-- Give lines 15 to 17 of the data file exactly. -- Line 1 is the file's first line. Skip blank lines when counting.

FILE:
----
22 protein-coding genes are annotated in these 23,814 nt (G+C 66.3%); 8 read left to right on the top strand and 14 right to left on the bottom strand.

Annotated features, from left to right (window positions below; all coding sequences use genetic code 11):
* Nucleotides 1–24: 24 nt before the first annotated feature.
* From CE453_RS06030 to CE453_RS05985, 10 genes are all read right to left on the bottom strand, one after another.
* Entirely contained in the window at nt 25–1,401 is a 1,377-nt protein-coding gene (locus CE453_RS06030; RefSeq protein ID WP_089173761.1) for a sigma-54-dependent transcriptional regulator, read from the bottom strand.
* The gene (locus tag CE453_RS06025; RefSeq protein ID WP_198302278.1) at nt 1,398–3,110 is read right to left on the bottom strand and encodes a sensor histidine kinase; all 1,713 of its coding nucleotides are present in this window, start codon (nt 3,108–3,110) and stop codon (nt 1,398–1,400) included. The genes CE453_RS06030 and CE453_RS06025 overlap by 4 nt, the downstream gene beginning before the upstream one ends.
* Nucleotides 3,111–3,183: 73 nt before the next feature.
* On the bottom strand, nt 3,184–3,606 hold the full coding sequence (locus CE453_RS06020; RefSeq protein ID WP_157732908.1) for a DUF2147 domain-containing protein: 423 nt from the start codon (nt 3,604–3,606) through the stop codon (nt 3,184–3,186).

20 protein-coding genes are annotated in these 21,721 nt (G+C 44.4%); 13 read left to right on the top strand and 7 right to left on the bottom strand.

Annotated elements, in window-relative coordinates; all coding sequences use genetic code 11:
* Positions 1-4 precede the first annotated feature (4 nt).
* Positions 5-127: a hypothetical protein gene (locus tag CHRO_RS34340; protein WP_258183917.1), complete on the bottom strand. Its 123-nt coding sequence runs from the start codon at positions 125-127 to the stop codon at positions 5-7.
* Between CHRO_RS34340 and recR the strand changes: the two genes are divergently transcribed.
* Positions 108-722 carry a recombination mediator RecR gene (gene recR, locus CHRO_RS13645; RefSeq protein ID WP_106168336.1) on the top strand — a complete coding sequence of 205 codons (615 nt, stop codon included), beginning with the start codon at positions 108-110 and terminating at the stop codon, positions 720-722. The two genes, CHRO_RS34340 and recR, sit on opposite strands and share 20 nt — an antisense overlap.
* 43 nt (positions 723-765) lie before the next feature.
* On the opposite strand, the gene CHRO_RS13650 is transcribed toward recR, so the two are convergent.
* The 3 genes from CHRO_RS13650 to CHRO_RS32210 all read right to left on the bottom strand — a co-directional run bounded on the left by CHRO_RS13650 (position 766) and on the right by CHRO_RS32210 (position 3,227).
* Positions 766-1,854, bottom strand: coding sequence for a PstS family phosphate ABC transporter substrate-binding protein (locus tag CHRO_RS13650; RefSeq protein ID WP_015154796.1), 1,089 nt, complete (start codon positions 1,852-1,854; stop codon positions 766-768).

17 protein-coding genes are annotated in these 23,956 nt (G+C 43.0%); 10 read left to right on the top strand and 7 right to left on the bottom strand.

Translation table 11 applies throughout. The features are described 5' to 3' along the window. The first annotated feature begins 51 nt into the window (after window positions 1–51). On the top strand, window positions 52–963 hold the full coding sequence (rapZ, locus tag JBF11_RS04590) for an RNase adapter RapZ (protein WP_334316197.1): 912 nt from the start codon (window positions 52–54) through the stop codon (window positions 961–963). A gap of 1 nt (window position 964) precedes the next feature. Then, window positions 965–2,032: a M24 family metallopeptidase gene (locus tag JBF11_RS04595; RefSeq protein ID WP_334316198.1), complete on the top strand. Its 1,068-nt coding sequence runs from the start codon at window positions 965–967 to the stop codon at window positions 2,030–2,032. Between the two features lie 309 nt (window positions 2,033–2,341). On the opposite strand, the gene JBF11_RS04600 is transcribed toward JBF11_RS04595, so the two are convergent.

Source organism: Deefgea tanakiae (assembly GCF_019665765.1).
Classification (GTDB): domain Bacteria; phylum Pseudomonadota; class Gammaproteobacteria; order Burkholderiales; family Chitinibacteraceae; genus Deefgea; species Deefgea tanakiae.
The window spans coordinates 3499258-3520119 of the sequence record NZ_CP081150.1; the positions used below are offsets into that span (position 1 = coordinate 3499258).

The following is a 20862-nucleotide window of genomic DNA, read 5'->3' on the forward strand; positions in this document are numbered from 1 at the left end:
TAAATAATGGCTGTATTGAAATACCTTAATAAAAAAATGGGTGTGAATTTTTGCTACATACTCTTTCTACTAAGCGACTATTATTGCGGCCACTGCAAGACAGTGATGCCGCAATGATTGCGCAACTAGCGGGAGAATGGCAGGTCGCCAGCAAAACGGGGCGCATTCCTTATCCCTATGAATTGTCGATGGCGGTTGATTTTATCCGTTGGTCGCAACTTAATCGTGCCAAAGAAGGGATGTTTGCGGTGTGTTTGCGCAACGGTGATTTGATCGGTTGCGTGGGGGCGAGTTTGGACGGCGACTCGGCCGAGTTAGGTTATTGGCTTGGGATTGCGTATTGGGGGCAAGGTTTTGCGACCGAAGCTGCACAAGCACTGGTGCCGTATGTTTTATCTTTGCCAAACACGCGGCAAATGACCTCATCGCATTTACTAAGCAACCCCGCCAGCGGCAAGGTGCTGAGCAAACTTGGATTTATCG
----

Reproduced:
* 43 nt (positions 723-765) lie before the next feature.
* On the opposite strand, the gene CHRO_RS13650 is transcribed toward recR, so the two are convergent.
* The 3 genes from CHRO_RS13650 to CHRO_RS32210 all read right to left on the bottom strand — a co-directional run bounded on the left by CHRO_RS13650 (position 766) and on the right by CHRO_RS32210 (position 3,227).